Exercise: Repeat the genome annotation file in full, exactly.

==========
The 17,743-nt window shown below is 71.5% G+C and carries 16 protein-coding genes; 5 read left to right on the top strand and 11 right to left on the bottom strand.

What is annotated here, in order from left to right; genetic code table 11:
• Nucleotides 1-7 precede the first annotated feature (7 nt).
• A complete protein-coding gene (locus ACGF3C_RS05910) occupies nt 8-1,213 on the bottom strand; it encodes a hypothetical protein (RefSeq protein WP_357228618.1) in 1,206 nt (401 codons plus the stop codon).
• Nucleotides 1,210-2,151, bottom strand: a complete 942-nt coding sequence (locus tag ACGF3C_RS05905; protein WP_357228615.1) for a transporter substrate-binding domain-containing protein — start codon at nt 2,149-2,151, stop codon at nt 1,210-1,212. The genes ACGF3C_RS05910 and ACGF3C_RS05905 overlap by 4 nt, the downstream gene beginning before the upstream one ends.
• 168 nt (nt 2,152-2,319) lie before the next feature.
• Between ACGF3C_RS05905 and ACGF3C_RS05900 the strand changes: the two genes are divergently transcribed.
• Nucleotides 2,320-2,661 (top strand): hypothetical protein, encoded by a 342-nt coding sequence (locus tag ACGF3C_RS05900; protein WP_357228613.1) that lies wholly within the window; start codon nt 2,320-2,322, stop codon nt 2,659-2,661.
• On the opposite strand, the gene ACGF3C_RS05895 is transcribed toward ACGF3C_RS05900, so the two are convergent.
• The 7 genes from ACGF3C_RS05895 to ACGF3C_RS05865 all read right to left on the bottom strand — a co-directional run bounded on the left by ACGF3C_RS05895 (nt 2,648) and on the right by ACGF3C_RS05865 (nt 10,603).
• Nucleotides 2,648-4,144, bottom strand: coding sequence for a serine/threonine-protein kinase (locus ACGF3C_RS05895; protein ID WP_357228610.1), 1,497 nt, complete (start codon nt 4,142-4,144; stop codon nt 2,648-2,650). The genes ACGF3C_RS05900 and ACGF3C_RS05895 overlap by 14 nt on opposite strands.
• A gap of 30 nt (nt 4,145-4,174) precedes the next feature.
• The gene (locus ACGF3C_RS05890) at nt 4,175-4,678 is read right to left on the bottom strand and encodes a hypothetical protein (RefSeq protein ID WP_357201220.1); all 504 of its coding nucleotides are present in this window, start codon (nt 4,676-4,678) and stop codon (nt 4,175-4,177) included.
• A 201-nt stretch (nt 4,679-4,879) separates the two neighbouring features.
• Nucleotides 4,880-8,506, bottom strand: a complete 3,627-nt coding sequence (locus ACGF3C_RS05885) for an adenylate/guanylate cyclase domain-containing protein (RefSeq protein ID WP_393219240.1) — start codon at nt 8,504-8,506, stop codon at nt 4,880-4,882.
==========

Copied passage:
The 17,743-nt window shown below is 71.5% G+C and carries 16 protein-coding genes; 5 read left to right on the top strand and 11 right to left on the bottom strand.

What is annotated here, in order from left to right; genetic code table 11:
• Nucleotides 1-7 precede the first annotated feature (7 nt).
• A complete protein-coding gene (locus ACGF3C_RS05910) occupies nt 8-1,213 on the bottom strand; it encodes a hypothetical protein (RefSeq protein WP_357228618.1) in 1,206 nt (401 codons plus the stop codon).
• Nucleotides 1,210-2,151, bottom strand: a complete 942-nt coding sequence (locus tag ACGF3C_RS05905; protein WP_357228615.1) for a transporter substrate-binding domain-containing protein — start codon at nt 2,149-2,151, stop codon at nt 1,210-1,212. The genes ACGF3C_RS05910 and ACGF3C_RS05905 overlap by 4 nt, the downstream gene beginning before the upstream one ends.
• 168 nt (nt 2,152-2,319) lie before the next feature.
• Between ACGF3C_RS05905 and ACGF3C_RS05900 the strand changes: the two genes are divergently transcribed.
• Nucleotides 2,320-2,661 (top strand): hypothetical protein, encoded by a 342-nt coding sequence (locus tag ACGF3C_RS05900; protein WP_357228613.1) that lies wholly within the window; start codon nt 2,320-2,322, stop codon nt 2,659-2,661.
• On the opposite strand, the gene ACGF3C_RS05895 is transcribed toward ACGF3C_RS05900, so the two are convergent.
• The 7 genes from ACGF3C_RS05895 to ACGF3C_RS05865 all read right to left on the bottom strand — a co-directional run bounded on the left by ACGF3C_RS05895 (nt 2,648) and on the right by ACGF3C_RS05865 (nt 10,603).
• Nucleotides 2,648-4,144, bottom strand: coding sequence for a serine/threonine-protein kinase (locus ACGF3C_RS05895; protein ID WP_357228610.1), 1,497 nt, complete (start codon nt 4,142-4,144; stop codon nt 2,648-2,650). The genes ACGF3C_RS05900 and ACGF3C_RS05895 overlap by 14 nt on opposite strands.
• A gap of 30 nt (nt 4,145-4,174) precedes the next feature.
• The gene (locus ACGF3C_RS05890) at nt 4,175-4,678 is read right to left on the bottom strand and encodes a hypothetical protein (RefSeq protein ID WP_357201220.1); all 504 of its coding nucleotides are present in this window, start codon (nt 4,676-4,678) and stop codon (nt 4,175-4,177) included.
• A 201-nt stretch (nt 4,679-4,879) separates the two neighbouring features.
• Nucleotides 4,880-8,506, bottom strand: a complete 3,627-nt coding sequence (locus ACGF3C_RS05885) for an adenylate/guanylate cyclase domain-containing protein (RefSeq protein ID WP_393219240.1) — start codon at nt 8,504-8,506, stop codon at nt 4,880-4,882.